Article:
US States Issue Warnings Over Cryptocurrency Investments

The American states of Idaho and Alaska have both issued warnings over investments involving cryptocurrencies.

AccessTimeIconJan 5, 2018 at 12:00 p.m. UTC
Updated Sep 13, 2021 at 7:20 a.m. UTC
10 Years of Decentralizing the Future
May 29-31, 2024 - Austin, TexasThe biggest and most established global event for everything crypto, blockchain and Web3.Register Now

The American states of Idaho and Alaska have both issued warnings over investments involving cryptocurrencies.

Idaho's Department of Finance warned its people on Thursday to deal cryptocurrency investments with caution. It said that a survey by the North American Securities Administrators Association (NASAA) has reported that 94 percent of state and provincial securities regulators believe that bitcoin and other digital currencies involve "high risk of fraud."

Gavin Gee, director of the Idaho Department of Finance, said that unsuspecting investors get tempted by the recent wild price fluctuations and speculation surrounding cryptocurrencies and rush into investments that they don't understand fully.

Gee stated:

"Cryptocurrencies and investments tied to them are high-risk products with an unproven track record and high price volatility. Combined with a high risk of fraud, investing in cryptocurrencies is not for the faint of heart."

Cryptocurrencies are susceptible to cybersecurity breaches or hacks and the high volatility of such investments makes them unsuitable in sizable amounts for many investors, the note stated.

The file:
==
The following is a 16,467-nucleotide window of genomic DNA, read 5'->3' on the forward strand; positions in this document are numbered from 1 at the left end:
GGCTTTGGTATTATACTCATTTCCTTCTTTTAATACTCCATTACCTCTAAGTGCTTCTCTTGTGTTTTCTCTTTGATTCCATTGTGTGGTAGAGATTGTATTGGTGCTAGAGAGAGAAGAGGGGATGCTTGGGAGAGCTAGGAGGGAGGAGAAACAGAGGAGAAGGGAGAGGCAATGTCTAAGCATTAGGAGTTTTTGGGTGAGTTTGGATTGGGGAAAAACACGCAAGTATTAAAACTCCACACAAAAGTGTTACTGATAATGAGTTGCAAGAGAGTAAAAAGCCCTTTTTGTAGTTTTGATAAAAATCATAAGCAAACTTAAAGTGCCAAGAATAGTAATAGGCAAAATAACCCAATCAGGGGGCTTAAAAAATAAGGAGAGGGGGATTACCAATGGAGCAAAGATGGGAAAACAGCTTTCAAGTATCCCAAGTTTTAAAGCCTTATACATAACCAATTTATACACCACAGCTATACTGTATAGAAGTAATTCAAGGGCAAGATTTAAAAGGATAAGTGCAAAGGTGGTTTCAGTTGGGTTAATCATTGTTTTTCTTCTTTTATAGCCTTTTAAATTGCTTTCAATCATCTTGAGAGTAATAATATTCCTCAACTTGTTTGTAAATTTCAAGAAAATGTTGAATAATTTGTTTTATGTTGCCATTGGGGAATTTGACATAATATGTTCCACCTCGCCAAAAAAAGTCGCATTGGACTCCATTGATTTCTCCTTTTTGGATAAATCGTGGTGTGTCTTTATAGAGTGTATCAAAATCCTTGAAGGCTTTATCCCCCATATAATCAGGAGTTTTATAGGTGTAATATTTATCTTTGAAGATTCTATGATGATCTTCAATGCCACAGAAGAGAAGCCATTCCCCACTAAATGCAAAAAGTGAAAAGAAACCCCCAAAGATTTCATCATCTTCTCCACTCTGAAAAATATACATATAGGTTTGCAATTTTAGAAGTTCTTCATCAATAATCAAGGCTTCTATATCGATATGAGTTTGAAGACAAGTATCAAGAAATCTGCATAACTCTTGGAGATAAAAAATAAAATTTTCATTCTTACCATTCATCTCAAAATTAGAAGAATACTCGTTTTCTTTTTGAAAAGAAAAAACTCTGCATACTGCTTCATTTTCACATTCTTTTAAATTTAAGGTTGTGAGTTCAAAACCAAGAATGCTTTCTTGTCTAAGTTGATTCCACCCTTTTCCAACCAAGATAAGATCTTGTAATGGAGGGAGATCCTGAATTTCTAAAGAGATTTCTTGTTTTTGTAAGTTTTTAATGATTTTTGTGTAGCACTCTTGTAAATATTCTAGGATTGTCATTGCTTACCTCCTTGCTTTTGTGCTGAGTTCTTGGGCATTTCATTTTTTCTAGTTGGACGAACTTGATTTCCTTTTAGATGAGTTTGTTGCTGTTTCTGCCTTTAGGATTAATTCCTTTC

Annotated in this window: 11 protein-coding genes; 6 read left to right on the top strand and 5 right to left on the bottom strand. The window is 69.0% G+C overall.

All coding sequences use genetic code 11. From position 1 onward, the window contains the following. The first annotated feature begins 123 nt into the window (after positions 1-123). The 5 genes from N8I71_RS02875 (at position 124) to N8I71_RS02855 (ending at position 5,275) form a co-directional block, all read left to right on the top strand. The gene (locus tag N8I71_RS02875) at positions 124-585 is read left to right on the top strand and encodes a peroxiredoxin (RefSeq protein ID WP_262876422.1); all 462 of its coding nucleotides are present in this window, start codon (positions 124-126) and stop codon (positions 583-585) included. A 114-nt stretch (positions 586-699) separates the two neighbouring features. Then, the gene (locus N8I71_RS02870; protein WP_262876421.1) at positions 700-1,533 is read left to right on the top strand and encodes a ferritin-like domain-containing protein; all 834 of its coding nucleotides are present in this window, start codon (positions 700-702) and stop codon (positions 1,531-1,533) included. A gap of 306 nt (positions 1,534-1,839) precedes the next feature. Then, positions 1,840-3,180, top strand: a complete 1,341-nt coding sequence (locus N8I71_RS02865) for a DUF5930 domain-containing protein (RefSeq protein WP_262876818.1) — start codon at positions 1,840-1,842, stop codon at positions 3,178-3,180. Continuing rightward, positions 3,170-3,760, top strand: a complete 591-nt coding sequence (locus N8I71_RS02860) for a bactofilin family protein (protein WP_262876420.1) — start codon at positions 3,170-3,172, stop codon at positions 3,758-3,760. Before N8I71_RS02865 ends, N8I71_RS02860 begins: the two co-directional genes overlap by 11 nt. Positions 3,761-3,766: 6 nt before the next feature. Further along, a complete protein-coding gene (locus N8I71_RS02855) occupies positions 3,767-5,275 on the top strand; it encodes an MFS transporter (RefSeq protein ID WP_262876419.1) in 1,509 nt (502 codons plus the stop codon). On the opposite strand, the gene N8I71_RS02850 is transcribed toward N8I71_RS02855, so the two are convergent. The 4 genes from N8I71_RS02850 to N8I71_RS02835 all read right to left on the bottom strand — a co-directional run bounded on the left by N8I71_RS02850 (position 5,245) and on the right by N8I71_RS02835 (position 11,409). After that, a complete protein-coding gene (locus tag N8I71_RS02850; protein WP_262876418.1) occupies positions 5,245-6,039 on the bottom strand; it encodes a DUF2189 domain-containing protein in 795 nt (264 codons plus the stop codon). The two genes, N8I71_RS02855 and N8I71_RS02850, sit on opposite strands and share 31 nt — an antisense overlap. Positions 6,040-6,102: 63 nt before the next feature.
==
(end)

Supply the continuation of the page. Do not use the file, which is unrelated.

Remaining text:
The Department of Finance also reminded investors to keep an eye out for common red flags of investment fraud, including unsolicited offers, unlicensed sellers and guarantees of high returns.

The state of Alaska has also released a statement urging the public to view cryptocurrency investments with caution.

Kevin Anselm, director of the state's Division of Banking and Securities, said that cryptocurrencies "aren't a typical investment." She emphasized that people have to understand the risks of investments, such as hacks or fraud, and what the offerer is giving in return, a local news media report said.

Anselm added that there has been a rise in reports of Alaskans being asked to buy new cryptocurrencies.

Warning light image via Shutterstock


Please note that our privacy policy, terms of use, cookies, and do not sell my personal information has been updated.

CoinDesk is an award-winning media outlet that covers the cryptocurrency industry. Its journalists abide by a strict set of editorial policies. In November 2023, CoinDesk was acquired by the Bullish group, owner of Bullish, a regulated, digital assets exchange. The Bullish group is majority-owned by; both companies have interests in a variety of blockchain and digital asset businesses and significant holdings of digital assets, including bitcoin. CoinDesk operates as an independent subsidiary with an editorial committee to protect journalistic independence. CoinDesk employees, including journalists, may receive options in the Bullish group as part of their compensation.

Learn more about Consensus 2024, CoinDesk's longest-running and most influential event that brings together all sides of crypto, blockchain and Web3. Head to to register and buy your pass now.